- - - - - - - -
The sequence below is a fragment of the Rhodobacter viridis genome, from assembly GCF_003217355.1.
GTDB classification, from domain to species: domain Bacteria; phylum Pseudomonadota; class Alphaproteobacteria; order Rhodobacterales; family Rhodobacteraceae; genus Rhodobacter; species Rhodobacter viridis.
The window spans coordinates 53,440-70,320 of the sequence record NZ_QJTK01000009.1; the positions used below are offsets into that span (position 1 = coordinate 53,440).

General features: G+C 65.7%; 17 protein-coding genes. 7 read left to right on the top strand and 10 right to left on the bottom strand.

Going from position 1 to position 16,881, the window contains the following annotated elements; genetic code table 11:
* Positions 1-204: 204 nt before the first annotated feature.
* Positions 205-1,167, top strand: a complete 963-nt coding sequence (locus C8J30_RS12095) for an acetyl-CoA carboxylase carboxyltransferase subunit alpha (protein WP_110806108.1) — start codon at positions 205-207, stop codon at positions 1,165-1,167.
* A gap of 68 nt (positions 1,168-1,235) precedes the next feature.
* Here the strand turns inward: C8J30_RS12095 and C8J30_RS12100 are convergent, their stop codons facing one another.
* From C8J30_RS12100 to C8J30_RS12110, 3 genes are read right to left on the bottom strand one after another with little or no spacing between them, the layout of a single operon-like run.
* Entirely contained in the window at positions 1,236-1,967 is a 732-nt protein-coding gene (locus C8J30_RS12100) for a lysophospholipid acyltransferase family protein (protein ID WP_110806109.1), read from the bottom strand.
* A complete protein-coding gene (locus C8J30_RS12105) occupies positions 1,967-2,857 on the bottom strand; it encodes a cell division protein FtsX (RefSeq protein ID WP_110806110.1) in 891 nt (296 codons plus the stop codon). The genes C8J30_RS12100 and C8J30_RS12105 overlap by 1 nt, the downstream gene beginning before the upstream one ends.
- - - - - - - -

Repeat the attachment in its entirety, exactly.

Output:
The sequence below is a fragment of the Rhodobacter viridis genome, from assembly GCF_003217355.1.
GTDB classification, from domain to species: domain Bacteria; phylum Pseudomonadota; class Alphaproteobacteria; order Rhodobacterales; family Rhodobacteraceae; genus Rhodobacter; species Rhodobacter viridis.
The window spans coordinates 53,440-70,320 of the sequence record NZ_QJTK01000009.1; the positions used below are offsets into that span (position 1 = coordinate 53,440).

General features: G+C 65.7%; 17 protein-coding genes. 7 read left to right on the top strand and 10 right to left on the bottom strand.

Going from position 1 to position 16,881, the window contains the following annotated elements; genetic code table 11:
* Positions 1-204: 204 nt before the first annotated feature.
* Positions 205-1,167, top strand: a complete 963-nt coding sequence (locus C8J30_RS12095) for an acetyl-CoA carboxylase carboxyltransferase subunit alpha (protein WP_110806108.1) — start codon at positions 205-207, stop codon at positions 1,165-1,167.
* A gap of 68 nt (positions 1,168-1,235) precedes the next feature.
* Here the strand turns inward: C8J30_RS12095 and C8J30_RS12100 are convergent, their stop codons facing one another.
* From C8J30_RS12100 to C8J30_RS12110, 3 genes are read right to left on the bottom strand one after another with little or no spacing between them, the layout of a single operon-like run.
* Entirely contained in the window at positions 1,236-1,967 is a 732-nt protein-coding gene (locus C8J30_RS12100) for a lysophospholipid acyltransferase family protein (protein ID WP_110806109.1), read from the bottom strand.
* A complete protein-coding gene (locus C8J30_RS12105) occupies positions 1,967-2,857 on the bottom strand; it encodes a cell division protein FtsX (RefSeq protein ID WP_110806110.1) in 891 nt (296 codons plus the stop codon). The genes C8J30_RS12100 and C8J30_RS12105 overlap by 1 nt, the downstream gene beginning before the upstream one ends.